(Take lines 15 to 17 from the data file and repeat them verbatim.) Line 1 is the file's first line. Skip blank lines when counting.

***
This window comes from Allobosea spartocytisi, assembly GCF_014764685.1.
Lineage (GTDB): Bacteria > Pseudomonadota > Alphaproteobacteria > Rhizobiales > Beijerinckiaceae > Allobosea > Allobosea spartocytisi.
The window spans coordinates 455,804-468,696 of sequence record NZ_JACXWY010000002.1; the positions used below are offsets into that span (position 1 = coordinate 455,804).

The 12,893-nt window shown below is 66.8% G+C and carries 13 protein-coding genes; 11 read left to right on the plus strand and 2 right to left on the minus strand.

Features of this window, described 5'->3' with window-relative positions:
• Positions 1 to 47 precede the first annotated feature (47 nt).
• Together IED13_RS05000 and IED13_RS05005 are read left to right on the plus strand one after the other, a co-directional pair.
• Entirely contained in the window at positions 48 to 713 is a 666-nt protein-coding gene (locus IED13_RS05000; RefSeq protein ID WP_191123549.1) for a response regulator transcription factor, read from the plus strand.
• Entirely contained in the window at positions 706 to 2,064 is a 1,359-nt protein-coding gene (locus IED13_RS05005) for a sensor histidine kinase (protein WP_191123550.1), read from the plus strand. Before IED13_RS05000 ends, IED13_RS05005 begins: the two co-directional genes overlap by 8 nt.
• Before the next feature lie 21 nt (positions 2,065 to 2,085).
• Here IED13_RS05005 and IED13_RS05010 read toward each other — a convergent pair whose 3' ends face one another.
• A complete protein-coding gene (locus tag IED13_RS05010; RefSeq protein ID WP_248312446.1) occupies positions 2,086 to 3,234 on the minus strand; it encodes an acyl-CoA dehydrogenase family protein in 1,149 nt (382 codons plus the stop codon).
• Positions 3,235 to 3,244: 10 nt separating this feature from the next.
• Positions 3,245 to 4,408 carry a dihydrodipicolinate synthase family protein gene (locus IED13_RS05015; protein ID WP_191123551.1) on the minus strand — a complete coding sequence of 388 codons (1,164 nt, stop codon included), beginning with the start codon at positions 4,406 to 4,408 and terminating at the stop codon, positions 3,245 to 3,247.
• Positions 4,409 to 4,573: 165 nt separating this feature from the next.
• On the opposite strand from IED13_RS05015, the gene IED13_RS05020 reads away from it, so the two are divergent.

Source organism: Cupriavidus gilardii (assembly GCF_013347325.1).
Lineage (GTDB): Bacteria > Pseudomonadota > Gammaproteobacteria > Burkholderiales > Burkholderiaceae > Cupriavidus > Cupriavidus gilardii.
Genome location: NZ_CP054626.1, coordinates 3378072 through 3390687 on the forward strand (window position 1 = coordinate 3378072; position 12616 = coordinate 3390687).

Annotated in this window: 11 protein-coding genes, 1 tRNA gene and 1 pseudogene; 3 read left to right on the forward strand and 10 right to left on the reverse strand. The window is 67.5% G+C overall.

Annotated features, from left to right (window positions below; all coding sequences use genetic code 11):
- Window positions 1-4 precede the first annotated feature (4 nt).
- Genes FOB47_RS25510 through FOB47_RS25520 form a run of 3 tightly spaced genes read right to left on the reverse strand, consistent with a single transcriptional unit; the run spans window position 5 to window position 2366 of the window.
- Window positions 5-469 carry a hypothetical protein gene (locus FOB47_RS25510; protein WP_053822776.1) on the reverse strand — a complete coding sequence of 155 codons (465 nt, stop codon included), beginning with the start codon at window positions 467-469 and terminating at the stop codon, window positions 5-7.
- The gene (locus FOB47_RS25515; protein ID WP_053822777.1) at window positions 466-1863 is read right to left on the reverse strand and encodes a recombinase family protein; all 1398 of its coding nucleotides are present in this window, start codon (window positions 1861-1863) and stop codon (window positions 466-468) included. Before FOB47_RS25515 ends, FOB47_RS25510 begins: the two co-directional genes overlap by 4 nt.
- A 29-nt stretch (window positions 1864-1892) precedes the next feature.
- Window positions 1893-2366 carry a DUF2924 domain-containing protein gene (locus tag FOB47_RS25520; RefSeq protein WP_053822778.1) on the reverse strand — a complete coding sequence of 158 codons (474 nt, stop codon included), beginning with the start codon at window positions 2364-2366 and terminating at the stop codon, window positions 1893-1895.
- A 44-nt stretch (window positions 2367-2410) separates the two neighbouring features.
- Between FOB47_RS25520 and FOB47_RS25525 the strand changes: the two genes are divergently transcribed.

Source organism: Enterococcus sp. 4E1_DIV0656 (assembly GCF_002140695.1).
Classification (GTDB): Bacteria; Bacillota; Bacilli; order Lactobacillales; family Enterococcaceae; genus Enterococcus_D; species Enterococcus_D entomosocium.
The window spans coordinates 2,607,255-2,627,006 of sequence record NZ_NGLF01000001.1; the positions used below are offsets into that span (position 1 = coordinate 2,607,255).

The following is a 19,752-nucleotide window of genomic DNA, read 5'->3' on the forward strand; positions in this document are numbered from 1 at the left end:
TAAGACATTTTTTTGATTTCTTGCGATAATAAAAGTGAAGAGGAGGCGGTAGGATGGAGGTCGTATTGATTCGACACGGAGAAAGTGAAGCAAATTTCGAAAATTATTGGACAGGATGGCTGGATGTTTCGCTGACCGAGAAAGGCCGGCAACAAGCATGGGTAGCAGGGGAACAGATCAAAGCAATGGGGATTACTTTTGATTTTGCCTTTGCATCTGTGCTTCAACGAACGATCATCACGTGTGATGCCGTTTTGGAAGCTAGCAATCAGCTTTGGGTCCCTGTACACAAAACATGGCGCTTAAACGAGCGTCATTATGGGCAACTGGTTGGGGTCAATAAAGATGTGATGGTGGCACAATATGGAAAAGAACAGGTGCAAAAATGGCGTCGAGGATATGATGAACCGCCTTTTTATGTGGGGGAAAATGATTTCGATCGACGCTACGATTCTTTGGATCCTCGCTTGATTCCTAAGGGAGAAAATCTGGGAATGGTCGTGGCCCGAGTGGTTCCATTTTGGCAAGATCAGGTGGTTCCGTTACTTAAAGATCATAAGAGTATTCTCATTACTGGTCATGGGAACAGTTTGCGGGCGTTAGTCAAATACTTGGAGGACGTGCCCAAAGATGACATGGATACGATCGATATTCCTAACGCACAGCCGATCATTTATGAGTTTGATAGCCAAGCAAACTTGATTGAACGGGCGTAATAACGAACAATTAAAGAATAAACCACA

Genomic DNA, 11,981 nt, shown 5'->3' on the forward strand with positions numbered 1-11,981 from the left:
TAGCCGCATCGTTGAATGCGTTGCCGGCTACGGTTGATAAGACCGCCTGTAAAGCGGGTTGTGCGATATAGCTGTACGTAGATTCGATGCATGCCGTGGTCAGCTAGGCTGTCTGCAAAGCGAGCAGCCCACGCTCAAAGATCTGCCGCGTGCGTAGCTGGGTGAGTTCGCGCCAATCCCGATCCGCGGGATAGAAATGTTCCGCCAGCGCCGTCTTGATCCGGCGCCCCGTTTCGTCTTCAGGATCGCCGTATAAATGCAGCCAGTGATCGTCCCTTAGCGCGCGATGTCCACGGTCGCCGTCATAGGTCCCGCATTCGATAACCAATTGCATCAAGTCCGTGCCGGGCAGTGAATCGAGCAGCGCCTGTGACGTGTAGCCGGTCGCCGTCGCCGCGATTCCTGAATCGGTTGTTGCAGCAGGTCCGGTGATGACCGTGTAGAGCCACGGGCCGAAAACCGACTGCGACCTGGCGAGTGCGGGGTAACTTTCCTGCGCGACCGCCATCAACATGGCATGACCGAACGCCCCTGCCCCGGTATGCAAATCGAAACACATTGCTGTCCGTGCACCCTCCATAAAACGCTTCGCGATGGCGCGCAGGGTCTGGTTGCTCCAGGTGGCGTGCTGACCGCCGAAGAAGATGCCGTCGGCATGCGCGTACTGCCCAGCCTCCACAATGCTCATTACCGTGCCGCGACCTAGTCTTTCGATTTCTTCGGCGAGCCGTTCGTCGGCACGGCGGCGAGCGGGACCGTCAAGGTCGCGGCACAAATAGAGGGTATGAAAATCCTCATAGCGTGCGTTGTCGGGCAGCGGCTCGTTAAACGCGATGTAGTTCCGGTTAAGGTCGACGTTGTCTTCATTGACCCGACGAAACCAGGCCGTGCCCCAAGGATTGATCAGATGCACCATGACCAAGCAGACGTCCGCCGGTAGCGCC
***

• Positions 4,409 to 4,573: 165 nt separating this feature from the next.
• On the opposite strand from IED13_RS05015, the gene IED13_RS05020 reads away from it, so the two are divergent.

Source organism: Cupriavidus gilardii (assembly GCF_013347325.1).